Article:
The trouble with Neochartalism (and called “Modern Monetary Theory” by the Neochartalists) is that what is correct is not original and what is original is not correct.
A popular heterodox blogger writing under the pen name “Lord Keynes” and blogging at Social Democracy For The 21st Century has written a post Limits Of MMT.
It’s good to see the blogger point that the main trouble with Neochartalism is the balance of payments constraint. He/she has said this in the past in posts while promoting it, so it’s good to see a special post for this. I don’t agree with many things with “Lord Keynes” but given the blog’s popularity, I think it’s a good thing to have happened.
There is one thing I would have liked to see differently. It is sometimes said that Neochartalism works for advanced/rich nations and not for poor nations. But this gives too much importance to Neochartalism. This is because the rise and fall of nations itself depends on competitiveness in international markets. Saying “MMT works for advanced nations” makes it look as if the success and failure of nations is to be explained elsewhere. It’s still true of course that advanced nations can expand domestic demand by fiscal expansion but they also have to look after the being being of firms selling products in international markets, to stay competitive and not lose edge. Similarly as the blogger Lord Keynes says, “What is needed for much of the Third World is heterodox development economics, not MMT.”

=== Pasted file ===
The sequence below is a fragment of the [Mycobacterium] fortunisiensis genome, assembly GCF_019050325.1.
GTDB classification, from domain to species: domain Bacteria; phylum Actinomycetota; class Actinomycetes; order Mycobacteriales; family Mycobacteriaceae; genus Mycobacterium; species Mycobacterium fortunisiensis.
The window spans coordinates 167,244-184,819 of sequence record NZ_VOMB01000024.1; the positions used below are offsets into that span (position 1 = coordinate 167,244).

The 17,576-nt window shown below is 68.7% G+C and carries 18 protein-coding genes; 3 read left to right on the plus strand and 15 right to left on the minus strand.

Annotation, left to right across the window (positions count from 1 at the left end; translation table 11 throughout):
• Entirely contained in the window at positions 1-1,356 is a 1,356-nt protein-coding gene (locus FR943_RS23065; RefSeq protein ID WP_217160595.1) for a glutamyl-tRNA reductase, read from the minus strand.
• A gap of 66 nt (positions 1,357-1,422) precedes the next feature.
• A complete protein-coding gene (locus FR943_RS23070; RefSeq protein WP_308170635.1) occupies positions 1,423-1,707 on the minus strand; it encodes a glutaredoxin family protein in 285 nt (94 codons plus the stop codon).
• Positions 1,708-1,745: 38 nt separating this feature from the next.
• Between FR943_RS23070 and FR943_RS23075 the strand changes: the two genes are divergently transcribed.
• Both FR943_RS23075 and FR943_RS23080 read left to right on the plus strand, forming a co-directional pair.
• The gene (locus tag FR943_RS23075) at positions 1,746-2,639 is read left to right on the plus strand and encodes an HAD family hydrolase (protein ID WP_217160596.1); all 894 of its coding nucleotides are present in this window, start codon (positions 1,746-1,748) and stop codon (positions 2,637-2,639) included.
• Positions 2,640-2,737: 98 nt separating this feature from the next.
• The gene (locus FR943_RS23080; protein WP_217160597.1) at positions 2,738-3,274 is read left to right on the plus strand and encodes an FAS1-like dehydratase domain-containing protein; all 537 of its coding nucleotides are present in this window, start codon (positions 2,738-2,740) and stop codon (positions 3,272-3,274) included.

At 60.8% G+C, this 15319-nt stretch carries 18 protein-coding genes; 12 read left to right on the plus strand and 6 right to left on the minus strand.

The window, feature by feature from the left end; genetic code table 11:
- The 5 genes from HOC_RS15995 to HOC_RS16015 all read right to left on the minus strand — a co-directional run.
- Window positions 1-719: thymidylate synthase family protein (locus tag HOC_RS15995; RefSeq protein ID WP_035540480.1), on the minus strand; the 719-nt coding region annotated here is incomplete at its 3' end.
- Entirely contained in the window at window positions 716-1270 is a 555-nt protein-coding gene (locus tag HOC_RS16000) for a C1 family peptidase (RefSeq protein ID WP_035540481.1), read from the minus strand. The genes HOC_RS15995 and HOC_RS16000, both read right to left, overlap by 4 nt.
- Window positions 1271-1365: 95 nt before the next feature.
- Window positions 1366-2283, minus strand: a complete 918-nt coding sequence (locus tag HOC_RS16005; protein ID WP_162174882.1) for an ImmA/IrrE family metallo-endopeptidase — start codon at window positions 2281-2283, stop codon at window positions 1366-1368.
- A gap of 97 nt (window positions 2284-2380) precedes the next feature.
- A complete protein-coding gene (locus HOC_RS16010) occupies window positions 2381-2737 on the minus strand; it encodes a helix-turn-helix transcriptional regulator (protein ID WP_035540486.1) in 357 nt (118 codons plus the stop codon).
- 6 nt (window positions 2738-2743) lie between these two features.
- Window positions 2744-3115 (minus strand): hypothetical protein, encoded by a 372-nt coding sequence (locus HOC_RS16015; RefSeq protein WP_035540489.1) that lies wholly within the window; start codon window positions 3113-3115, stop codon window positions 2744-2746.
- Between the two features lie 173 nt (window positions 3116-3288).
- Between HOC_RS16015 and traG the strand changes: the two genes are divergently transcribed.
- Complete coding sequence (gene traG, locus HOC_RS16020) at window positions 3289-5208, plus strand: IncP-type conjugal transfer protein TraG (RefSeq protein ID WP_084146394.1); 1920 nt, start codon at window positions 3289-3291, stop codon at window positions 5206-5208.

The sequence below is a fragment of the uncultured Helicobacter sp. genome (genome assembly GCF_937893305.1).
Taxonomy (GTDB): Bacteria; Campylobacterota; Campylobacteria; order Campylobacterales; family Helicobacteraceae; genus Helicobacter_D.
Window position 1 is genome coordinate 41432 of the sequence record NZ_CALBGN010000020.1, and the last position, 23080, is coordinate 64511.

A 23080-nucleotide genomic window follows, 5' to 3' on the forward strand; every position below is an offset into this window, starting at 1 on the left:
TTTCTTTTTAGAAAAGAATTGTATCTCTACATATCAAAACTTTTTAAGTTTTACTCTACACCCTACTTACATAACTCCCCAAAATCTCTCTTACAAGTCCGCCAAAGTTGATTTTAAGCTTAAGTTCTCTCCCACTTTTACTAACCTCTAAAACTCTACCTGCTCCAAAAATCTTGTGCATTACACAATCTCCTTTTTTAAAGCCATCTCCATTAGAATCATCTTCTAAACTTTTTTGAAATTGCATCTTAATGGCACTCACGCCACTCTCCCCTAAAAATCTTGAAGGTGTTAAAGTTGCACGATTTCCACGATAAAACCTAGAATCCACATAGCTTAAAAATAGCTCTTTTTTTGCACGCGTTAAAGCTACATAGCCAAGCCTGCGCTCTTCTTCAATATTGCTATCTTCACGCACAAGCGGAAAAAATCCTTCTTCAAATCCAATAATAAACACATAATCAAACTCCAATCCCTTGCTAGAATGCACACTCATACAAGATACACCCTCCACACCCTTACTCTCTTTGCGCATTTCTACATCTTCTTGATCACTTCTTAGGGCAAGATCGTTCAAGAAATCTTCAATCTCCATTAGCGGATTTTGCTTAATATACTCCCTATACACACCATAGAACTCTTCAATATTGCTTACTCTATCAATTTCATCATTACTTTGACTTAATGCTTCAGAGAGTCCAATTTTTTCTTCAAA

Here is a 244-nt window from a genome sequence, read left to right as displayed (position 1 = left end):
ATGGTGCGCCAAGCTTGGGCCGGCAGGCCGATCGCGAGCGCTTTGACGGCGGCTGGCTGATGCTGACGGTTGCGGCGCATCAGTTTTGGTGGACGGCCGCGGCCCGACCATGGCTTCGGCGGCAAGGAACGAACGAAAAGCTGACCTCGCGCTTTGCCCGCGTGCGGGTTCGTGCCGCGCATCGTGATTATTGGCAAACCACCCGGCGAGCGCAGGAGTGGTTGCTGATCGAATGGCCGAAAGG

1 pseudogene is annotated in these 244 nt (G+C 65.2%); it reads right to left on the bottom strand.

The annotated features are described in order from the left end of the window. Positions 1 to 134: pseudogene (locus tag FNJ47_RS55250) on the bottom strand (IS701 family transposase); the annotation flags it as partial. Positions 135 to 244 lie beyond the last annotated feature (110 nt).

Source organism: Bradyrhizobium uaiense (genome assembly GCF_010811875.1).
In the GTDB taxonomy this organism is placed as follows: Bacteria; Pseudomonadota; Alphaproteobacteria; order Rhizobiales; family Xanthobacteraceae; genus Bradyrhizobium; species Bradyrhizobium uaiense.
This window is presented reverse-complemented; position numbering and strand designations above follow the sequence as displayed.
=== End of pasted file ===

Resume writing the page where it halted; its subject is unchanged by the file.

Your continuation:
More generally a concerted action is needed by world political leaders in which fiscal policies are coordinated with a set of consistent balance of payments targets.
Neochartalism has confused people more than they were confused earlier. It has to be debunked.